We came across some strange and interesting looking rocks lying on the slickrock SW of Separation Peak in Zion National Park. I'm not a geologist and I have no idea what causes this kind of web-like formation. That's Lonely Peak in the distance; it sits behind Nippletop.
Sunday, June 23, 2013
It's been a while since I mentioned what books I've read (audiobooks I've listened to). I do a lot of driving and I like to listen to audiobooks. Here's a short list.
Mary Roach's new book is very interesting. I really liked her books Stiff and Packing for Mars, so I'm familiar with her writing style and interest in gross things. I recommend this for anybody who wants to learn a little something about what happens to food between intake and output. It's not as complete or clinical as I hoped, but I still learned a few interesting things.
Spy the Lie describes interview techniques developed by the authors during their years at the CIA. This book is chock full of advise on how to detect deception. It goes beyond the training I've had and offers some useful techniques that can be employed by parents, journalists, employers, investigators ... pretty much anybody. Like all related methods, it's not fool-proof and requires a LOT of practice to become skilled.
In Michael Pollan's recent book he examines the core cooking methods employing fire, water, air, and bacteria. As usual, he dives into the subject in a personal way, learning to cook with these tools from masters. I didn't enjoy Cooked anywhere near as much as I did The Omnivore's Dilemma.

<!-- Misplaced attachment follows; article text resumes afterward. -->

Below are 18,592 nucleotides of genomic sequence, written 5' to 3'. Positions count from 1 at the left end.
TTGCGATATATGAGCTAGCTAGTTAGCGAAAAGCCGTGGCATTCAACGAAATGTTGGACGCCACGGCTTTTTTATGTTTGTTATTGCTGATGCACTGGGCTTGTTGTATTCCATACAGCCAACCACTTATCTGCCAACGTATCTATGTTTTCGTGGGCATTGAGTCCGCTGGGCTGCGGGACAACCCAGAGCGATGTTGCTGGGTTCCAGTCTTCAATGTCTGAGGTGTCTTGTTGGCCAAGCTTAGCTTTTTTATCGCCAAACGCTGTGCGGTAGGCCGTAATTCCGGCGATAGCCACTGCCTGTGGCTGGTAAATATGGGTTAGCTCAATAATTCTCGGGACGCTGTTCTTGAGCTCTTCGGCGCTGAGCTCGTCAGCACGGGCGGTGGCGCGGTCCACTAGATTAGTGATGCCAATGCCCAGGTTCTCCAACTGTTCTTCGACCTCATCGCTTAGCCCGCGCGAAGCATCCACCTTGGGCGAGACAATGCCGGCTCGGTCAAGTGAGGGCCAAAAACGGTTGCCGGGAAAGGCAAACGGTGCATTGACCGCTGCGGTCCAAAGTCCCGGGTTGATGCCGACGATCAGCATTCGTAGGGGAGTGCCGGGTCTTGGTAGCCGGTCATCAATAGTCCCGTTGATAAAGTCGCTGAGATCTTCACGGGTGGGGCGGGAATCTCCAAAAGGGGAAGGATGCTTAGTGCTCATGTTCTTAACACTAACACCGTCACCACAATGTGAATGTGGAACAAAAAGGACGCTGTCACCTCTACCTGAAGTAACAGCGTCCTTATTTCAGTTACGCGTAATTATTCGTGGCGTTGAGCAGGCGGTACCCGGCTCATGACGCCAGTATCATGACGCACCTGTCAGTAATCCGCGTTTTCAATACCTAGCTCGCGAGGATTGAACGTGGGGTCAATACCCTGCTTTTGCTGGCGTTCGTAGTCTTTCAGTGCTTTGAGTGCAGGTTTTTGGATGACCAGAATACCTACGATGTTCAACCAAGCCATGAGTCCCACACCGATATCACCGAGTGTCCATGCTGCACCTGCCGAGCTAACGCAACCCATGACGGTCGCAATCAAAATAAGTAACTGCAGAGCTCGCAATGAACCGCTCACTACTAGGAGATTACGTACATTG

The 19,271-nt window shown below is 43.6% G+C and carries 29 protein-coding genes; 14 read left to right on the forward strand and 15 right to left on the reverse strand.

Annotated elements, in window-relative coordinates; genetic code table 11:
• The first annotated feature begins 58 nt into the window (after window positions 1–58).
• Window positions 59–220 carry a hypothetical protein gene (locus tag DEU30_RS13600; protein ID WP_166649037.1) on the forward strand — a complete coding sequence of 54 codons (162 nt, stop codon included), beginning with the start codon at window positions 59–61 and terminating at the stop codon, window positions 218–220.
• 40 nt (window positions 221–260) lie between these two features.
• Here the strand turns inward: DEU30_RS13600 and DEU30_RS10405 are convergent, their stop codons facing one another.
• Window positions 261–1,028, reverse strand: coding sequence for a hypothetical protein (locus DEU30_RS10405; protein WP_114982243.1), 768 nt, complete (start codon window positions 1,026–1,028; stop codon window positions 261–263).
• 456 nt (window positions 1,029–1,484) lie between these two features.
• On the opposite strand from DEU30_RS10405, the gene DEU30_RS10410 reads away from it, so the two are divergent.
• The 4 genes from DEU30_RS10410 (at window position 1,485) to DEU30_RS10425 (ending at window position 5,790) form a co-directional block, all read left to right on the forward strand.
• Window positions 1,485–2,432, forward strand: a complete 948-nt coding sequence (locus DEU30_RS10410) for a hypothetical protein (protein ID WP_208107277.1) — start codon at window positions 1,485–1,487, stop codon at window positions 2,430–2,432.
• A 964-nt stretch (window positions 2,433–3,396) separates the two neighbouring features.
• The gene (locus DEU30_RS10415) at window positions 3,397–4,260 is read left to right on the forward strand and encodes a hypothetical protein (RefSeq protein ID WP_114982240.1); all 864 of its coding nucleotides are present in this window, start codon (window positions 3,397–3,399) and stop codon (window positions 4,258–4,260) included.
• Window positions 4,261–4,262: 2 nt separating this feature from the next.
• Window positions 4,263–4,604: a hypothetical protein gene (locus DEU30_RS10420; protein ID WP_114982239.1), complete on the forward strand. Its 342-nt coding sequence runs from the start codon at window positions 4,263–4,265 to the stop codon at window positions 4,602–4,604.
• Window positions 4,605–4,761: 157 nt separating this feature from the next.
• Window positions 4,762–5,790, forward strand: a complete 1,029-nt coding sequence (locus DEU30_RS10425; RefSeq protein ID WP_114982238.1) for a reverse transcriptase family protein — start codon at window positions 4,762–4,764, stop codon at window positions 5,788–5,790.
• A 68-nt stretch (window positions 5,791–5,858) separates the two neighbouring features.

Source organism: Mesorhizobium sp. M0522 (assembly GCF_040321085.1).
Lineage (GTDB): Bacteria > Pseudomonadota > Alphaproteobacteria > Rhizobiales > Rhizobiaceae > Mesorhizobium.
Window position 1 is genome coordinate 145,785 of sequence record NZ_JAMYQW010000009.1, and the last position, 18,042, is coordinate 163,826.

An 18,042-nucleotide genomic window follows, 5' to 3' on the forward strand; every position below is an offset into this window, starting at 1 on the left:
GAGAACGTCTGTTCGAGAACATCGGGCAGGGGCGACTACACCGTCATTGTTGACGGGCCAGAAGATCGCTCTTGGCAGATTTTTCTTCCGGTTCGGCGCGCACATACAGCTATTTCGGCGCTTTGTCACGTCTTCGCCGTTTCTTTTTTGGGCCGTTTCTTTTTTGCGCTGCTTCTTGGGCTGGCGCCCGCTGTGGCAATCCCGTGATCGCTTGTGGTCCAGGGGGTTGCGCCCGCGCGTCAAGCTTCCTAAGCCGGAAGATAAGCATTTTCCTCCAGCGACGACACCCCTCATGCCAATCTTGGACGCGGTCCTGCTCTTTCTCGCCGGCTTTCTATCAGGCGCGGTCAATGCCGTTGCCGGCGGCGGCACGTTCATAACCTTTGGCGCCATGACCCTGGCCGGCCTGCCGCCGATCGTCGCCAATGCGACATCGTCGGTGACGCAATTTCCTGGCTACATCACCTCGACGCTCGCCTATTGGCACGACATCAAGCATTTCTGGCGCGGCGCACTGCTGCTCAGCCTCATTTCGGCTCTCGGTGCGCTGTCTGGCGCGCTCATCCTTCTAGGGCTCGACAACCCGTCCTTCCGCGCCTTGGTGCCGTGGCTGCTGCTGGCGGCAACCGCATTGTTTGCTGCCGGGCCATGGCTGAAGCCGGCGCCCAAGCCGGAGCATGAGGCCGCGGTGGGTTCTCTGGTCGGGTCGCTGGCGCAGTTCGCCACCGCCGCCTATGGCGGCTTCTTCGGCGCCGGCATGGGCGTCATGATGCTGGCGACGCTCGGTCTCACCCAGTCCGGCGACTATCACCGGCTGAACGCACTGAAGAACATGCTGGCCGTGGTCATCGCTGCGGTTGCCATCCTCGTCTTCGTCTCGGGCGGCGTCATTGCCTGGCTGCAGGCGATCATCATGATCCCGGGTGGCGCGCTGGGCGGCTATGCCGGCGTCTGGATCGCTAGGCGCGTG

I didn't enjoy Seth Godin's latest book as much as I have some of his previous books. It's not Seth's fault. I think I just lack the personal context in my life right now to frame his messages.
This book is another in the line of Covert-One techno-thrillers with Col. John Smith, MD as the hero character. This time he takes on a psychotic genius who'd invented a brain interface technology that readers might imagine Google some day releasing. I liked this story.
This book offers a lot of insight into the inner workings of high finance. Greg Smith describes a hyper-competitive meritocracy with the expected twists from clashing egos. I enjoyed the book, but I have an interest in the area. Had I been born 20 years later, I might have gone into that field.